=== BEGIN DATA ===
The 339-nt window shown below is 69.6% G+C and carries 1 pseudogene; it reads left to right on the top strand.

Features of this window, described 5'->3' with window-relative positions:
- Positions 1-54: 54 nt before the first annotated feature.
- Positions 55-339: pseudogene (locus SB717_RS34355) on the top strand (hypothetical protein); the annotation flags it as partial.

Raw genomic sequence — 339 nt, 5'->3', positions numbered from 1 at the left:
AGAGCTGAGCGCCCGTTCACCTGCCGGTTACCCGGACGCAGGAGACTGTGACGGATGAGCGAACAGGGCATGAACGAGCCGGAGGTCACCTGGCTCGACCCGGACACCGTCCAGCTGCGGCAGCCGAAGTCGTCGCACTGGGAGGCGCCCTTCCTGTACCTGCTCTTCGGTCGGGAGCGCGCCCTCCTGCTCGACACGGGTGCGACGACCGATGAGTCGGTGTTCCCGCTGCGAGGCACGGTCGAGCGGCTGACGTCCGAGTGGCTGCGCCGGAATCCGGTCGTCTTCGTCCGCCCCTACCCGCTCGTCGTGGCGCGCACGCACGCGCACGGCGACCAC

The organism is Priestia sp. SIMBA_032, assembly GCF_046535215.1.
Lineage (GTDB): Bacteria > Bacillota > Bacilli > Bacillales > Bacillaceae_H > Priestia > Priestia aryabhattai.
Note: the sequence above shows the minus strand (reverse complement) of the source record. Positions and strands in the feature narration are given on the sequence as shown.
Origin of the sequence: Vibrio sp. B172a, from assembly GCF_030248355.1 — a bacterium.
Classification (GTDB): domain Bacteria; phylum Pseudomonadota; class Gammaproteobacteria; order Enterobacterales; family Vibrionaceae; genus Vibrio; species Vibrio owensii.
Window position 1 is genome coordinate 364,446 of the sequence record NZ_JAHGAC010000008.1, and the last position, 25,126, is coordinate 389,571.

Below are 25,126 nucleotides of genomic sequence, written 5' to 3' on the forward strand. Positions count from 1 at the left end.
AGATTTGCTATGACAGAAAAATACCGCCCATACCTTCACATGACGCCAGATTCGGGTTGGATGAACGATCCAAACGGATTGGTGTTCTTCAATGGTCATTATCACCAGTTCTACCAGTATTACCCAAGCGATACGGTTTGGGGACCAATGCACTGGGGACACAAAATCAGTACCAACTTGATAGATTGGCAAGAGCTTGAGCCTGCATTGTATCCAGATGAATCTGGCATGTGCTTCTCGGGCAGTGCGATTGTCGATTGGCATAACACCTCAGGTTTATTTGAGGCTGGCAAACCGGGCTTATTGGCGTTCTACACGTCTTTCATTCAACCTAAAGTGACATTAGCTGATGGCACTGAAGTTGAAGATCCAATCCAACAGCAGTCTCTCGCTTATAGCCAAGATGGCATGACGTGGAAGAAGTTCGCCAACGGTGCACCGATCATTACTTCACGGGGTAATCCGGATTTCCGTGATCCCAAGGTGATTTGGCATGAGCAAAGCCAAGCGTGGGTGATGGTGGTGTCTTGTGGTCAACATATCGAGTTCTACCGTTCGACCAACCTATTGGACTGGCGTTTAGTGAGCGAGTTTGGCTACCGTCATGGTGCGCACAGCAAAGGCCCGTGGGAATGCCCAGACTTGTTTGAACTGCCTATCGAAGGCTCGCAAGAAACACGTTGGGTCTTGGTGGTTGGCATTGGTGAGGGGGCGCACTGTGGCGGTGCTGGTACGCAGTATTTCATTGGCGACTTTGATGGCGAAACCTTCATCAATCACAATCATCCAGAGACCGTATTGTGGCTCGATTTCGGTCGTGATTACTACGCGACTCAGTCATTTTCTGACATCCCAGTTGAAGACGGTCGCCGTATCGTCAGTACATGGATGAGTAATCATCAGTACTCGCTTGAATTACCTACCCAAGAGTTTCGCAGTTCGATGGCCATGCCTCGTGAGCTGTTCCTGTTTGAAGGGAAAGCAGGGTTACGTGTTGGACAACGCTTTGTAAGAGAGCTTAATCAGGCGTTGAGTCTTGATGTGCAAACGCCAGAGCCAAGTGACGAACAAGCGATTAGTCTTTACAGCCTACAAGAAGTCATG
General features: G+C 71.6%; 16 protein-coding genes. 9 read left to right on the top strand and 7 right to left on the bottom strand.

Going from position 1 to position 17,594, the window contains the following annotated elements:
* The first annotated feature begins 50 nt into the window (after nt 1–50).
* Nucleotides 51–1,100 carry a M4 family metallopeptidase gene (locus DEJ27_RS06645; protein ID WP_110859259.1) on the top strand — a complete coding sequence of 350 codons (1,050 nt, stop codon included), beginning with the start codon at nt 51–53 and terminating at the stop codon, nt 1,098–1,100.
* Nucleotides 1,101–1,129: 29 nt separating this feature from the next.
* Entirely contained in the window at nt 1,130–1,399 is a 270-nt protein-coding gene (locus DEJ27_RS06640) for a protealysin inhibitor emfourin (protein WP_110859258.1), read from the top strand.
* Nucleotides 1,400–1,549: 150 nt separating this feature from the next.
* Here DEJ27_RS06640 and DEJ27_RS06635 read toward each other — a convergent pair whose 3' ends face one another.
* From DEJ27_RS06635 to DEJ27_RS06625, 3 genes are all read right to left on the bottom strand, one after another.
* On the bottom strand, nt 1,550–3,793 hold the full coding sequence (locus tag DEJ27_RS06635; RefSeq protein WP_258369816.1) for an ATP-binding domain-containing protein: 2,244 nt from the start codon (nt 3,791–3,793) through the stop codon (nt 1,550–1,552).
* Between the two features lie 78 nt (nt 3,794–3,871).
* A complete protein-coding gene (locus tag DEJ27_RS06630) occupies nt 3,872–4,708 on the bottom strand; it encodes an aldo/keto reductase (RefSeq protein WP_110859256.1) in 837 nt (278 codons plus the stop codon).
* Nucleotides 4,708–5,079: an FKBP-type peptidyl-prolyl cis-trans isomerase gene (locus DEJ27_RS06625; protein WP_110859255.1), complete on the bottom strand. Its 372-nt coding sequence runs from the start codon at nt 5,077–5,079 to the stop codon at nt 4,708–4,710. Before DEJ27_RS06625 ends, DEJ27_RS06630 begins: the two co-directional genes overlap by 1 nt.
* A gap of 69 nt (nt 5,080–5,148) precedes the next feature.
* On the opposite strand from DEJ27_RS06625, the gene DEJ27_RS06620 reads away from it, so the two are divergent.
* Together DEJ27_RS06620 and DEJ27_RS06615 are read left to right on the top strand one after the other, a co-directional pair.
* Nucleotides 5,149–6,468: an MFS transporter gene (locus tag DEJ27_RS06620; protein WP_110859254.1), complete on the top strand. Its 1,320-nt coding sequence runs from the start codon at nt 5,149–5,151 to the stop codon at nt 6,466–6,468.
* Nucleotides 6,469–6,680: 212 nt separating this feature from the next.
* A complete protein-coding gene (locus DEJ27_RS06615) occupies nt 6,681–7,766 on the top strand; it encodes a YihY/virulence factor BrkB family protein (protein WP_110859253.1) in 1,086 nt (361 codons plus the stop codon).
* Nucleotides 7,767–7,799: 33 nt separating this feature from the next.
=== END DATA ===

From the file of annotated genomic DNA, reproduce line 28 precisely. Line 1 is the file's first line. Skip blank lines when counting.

* A gap of 69 nt (nt 5,080–5,148) precedes the next feature.